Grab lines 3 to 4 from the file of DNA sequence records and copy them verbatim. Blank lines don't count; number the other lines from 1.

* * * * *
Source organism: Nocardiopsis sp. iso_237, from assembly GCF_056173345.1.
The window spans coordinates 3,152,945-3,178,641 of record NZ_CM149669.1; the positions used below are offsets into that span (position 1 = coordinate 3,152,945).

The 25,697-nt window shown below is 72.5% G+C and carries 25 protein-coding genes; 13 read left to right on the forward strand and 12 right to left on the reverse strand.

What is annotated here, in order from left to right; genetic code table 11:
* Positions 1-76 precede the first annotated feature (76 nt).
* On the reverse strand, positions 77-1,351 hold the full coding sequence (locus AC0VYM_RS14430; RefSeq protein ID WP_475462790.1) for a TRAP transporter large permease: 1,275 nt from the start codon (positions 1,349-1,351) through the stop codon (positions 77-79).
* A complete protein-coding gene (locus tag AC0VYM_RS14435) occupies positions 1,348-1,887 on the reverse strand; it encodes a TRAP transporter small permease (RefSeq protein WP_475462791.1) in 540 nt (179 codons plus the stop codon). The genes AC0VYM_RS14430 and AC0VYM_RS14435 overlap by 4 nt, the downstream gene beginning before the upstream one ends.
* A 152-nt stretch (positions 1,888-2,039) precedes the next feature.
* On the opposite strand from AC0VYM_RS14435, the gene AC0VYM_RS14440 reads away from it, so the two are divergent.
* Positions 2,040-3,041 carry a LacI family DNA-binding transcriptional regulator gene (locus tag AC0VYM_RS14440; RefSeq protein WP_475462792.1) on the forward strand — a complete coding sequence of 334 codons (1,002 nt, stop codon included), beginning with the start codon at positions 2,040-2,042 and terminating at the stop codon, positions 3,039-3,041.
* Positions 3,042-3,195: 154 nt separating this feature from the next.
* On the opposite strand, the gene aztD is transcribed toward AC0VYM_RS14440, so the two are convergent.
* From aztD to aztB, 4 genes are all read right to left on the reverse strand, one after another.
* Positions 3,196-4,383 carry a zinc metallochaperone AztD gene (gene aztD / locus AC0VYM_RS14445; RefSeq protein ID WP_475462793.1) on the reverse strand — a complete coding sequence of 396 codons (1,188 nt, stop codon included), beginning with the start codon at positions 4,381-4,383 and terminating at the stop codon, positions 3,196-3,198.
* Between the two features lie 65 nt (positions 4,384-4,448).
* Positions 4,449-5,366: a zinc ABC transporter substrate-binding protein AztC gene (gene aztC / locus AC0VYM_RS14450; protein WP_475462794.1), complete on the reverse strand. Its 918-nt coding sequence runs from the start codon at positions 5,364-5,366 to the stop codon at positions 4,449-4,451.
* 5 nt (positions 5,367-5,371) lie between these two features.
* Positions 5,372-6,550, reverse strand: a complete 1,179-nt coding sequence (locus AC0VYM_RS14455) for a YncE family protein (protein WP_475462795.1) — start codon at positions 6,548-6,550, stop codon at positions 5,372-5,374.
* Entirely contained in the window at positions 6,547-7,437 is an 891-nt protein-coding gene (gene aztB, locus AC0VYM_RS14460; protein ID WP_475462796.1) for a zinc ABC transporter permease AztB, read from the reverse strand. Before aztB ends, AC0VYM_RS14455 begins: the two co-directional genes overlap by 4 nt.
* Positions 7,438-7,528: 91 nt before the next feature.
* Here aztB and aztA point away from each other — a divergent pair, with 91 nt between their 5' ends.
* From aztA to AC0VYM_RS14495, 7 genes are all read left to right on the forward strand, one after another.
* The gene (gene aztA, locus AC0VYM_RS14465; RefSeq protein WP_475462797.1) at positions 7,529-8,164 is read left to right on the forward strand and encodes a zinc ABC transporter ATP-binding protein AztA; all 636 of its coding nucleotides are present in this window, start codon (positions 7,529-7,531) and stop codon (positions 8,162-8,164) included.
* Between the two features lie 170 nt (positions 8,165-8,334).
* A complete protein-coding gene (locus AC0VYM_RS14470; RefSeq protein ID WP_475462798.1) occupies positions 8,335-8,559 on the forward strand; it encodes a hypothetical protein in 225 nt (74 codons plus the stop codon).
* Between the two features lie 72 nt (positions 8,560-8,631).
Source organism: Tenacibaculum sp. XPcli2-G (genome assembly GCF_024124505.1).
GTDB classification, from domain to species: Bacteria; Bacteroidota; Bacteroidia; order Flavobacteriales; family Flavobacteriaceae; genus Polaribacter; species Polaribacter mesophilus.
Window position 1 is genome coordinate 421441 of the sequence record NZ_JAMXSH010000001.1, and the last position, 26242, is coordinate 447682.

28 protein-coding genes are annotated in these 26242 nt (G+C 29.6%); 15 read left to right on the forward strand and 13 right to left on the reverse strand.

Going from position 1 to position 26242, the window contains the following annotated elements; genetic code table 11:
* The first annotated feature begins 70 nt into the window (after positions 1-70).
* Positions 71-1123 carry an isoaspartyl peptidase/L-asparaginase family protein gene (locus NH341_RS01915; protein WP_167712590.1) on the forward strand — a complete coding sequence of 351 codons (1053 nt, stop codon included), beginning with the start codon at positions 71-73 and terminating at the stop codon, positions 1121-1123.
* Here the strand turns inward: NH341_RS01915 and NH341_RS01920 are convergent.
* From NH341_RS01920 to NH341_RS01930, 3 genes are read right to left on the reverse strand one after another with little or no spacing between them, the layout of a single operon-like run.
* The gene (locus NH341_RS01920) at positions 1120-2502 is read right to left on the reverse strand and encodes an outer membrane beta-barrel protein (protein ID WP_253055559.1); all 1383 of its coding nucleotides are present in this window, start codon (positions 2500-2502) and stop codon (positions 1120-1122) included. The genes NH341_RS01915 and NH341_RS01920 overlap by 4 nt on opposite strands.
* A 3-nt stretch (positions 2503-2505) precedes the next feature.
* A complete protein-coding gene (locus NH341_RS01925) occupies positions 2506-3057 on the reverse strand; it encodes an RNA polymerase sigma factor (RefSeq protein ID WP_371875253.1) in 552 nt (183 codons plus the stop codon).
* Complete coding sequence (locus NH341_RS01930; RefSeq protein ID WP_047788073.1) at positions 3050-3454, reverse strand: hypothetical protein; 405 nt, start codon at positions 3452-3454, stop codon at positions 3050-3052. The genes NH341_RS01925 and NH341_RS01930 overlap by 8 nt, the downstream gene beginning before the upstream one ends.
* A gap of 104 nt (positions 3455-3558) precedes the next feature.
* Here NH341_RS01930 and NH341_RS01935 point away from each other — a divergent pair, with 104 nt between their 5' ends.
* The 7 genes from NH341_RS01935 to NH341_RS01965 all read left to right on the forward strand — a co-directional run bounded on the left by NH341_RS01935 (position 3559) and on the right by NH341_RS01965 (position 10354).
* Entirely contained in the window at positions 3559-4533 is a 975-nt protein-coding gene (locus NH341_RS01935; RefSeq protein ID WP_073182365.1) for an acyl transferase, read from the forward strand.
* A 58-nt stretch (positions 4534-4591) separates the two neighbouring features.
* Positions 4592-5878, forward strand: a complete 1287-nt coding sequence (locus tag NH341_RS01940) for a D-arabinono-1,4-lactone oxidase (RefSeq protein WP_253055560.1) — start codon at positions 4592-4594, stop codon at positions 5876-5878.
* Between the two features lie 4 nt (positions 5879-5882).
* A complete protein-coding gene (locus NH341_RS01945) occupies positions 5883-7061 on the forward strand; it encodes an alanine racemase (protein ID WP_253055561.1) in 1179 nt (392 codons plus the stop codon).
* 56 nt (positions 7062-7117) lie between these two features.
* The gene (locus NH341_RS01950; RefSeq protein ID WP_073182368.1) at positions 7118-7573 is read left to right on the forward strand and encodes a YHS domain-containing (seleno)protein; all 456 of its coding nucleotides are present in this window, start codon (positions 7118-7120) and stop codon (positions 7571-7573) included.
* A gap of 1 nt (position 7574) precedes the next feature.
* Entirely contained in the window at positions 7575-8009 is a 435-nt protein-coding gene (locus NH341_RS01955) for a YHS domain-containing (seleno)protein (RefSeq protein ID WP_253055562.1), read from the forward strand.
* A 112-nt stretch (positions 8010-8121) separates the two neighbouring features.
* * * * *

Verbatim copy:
The 25,697-nt window shown below is 72.5% G+C and carries 25 protein-coding genes; 13 read left to right on the forward strand and 12 right to left on the reverse strand.

What is annotated here, in order from left to right; genetic code table 11: